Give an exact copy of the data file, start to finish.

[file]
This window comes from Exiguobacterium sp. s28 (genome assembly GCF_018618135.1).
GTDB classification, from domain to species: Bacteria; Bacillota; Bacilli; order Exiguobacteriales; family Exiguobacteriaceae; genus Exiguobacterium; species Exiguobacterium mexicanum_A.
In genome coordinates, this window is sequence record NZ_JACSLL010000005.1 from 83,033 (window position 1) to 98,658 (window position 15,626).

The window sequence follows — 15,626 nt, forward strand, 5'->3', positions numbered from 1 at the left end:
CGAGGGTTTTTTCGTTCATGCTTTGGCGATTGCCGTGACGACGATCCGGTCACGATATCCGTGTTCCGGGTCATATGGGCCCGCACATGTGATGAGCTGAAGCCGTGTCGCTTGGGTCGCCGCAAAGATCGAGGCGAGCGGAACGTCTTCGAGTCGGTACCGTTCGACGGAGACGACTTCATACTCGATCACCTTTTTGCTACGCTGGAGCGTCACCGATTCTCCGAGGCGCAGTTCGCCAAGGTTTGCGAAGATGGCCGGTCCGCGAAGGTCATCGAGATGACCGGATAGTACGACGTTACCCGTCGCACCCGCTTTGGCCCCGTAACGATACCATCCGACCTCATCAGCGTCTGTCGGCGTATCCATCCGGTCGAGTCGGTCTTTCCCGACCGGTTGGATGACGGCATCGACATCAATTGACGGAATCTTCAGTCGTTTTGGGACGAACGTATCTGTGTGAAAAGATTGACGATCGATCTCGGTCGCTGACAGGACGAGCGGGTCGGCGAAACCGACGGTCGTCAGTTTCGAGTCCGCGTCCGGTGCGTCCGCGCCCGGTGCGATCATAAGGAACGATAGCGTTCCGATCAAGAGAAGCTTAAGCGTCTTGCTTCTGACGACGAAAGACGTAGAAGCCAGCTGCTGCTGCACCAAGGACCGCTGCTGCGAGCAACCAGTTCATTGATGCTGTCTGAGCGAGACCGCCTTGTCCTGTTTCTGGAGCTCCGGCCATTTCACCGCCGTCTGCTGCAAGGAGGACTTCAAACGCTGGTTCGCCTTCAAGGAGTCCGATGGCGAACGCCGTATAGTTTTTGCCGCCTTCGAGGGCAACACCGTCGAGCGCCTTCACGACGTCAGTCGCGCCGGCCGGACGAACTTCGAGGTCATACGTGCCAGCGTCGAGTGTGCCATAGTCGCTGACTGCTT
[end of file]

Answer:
This window comes from Exiguobacterium sp. s28 (genome assembly GCF_018618135.1).
GTDB classification, from domain to species: Bacteria; Bacillota; Bacilli; order Exiguobacteriales; family Exiguobacteriaceae; genus Exiguobacterium; species Exiguobacterium mexicanum_A.
In genome coordinates, this window is sequence record NZ_JACSLL010000005.1 from 83,033 (window position 1) to 98,658 (window position 15,626).

The window sequence follows — 15,626 nt, forward strand, 5'->3', positions numbered from 1 at the left end:
CGAGGGTTTTTTCGTTCATGCTTTGGCGATTGCCGTGACGACGATCCGGTCACGATATCCGTGTTCCGGGTCATATGGGCCCGCACATGTGATGAGCTGAAGCCGTGTCGCTTGGGTCGCCGCAAAGATCGAGGCGAGCGGAACGTCTTCGAGTCGGTACCGTTCGACGGAGACGACTTCATACTCGATCACCTTTTTGCTACGCTGGAGCGTCACCGATTCTCCGAGGCGCAGTTCGCCAAGGTTTGCGAAGATGGCCGGTCCGCGAAGGTCATCGAGATGACCGGATAGTACGACGTTACCCGTCGCACCCGCTTTGGCCCCGTAACGATACCATCCGACCTCATCAGCGTCTGTCGGCGTATCCATCCGGTCGAGTCGGTCTTTCCCGACCGGTTGGATGACGGCATCGACATCAATTGACGGAATCTTCAGTCGTTTTGGGACGAACGTATCTGTGTGAAAAGATTGACGATCGATCTCGGTCGCTGACAGGACGAGCGGGTCGGCGAAACCGACGGTCGTCAGTTTCGAGTCCGCGTCCGGTGCGTCCGCGCCCGGTGCGATCATAAGGAACGATAGCGTTCCGATCAAGAGAAGCTTAAGCGTCTTGCTTCTGACGACGAAAGACGTAGAAGCCAGCTGCTGCTGCACCAAGGACCGCTGCTGCGAGCAACCAGTTCATTGATGCTGTCTGAGCGAGACCGCCTTGTCCTGTTTCTGGAGCTCCGGCCATTTCACCGCCGTCTGCTGCAAGGAGGACTTCAAACGCTGGTTCGCCTTCAAGGAGTCCGATGGCGAACGCCGTATAGTTTTTGCCGCCTTCGAGGGCAACACCGTCGAGCGCCTTCACGACGTCAGTCGCGCCGGCCGGACGAACTTCGAGGTCATACGTGCCAGCGTCGAGTGTGCCATAGTCGCTGACTGCTT